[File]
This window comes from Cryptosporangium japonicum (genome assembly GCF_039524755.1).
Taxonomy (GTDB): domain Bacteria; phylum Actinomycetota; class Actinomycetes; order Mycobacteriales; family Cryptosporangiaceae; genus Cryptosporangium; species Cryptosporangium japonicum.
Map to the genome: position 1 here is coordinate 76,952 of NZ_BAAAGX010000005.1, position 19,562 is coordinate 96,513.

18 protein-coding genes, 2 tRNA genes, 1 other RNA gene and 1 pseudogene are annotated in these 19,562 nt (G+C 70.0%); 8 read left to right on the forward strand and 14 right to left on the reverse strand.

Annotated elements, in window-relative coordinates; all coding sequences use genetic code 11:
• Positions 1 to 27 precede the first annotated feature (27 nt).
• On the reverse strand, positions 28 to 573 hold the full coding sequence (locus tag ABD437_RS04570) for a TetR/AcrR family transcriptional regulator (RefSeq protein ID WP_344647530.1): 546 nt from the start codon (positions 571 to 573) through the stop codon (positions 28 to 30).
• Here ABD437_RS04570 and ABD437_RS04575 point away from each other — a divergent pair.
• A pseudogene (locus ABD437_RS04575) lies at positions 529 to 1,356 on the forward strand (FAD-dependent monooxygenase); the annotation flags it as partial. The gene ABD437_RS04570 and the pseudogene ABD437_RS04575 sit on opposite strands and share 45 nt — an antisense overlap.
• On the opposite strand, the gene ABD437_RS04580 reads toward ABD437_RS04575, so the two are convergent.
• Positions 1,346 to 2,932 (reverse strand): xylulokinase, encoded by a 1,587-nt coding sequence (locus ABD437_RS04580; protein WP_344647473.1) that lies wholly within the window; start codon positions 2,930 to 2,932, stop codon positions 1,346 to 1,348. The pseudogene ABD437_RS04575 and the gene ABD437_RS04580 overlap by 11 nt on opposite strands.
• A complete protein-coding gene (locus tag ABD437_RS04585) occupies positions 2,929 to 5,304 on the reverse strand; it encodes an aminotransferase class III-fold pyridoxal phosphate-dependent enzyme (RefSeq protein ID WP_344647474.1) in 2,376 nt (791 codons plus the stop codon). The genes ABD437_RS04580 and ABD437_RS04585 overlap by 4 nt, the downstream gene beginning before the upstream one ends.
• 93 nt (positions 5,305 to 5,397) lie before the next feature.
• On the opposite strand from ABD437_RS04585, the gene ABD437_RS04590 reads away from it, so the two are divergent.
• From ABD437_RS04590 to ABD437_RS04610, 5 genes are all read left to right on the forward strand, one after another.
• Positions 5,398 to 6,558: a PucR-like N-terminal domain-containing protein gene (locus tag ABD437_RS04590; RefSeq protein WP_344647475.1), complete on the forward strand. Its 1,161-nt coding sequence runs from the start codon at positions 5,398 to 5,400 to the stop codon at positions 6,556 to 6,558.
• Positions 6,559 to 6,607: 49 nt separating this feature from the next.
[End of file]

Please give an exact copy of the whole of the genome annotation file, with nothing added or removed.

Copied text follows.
This window comes from Cryptosporangium japonicum (genome assembly GCF_039524755.1).
Taxonomy (GTDB): domain Bacteria; phylum Actinomycetota; class Actinomycetes; order Mycobacteriales; family Cryptosporangiaceae; genus Cryptosporangium; species Cryptosporangium japonicum.
Map to the genome: position 1 here is coordinate 76,952 of NZ_BAAAGX010000005.1, position 19,562 is coordinate 96,513.

18 protein-coding genes, 2 tRNA genes, 1 other RNA gene and 1 pseudogene are annotated in these 19,562 nt (G+C 70.0%); 8 read left to right on the forward strand and 14 right to left on the reverse strand.

Annotated elements, in window-relative coordinates; all coding sequences use genetic code 11:
• Positions 1 to 27 precede the first annotated feature (27 nt).
• On the reverse strand, positions 28 to 573 hold the full coding sequence (locus tag ABD437_RS04570) for a TetR/AcrR family transcriptional regulator (RefSeq protein ID WP_344647530.1): 546 nt from the start codon (positions 571 to 573) through the stop codon (positions 28 to 30).
• Here ABD437_RS04570 and ABD437_RS04575 point away from each other — a divergent pair.
• A pseudogene (locus ABD437_RS04575) lies at positions 529 to 1,356 on the forward strand (FAD-dependent monooxygenase); the annotation flags it as partial. The gene ABD437_RS04570 and the pseudogene ABD437_RS04575 sit on opposite strands and share 45 nt — an antisense overlap.
• On the opposite strand, the gene ABD437_RS04580 reads toward ABD437_RS04575, so the two are convergent.
• Positions 1,346 to 2,932 (reverse strand): xylulokinase, encoded by a 1,587-nt coding sequence (locus ABD437_RS04580; protein WP_344647473.1) that lies wholly within the window; start codon positions 2,930 to 2,932, stop codon positions 1,346 to 1,348. The pseudogene ABD437_RS04575 and the gene ABD437_RS04580 overlap by 11 nt on opposite strands.
• A complete protein-coding gene (locus tag ABD437_RS04585) occupies positions 2,929 to 5,304 on the reverse strand; it encodes an aminotransferase class III-fold pyridoxal phosphate-dependent enzyme (RefSeq protein ID WP_344647474.1) in 2,376 nt (791 codons plus the stop codon). The genes ABD437_RS04580 and ABD437_RS04585 overlap by 4 nt, the downstream gene beginning before the upstream one ends.
• 93 nt (positions 5,305 to 5,397) lie before the next feature.
• On the opposite strand from ABD437_RS04585, the gene ABD437_RS04590 reads away from it, so the two are divergent.
• From ABD437_RS04590 to ABD437_RS04610, 5 genes are all read left to right on the forward strand, one after another.
• Positions 5,398 to 6,558: a PucR-like N-terminal domain-containing protein gene (locus tag ABD437_RS04590; RefSeq protein WP_344647475.1), complete on the forward strand. Its 1,161-nt coding sequence runs from the start codon at positions 5,398 to 5,400 to the stop codon at positions 6,556 to 6,558.
• Positions 6,559 to 6,607: 49 nt separating this feature from the next.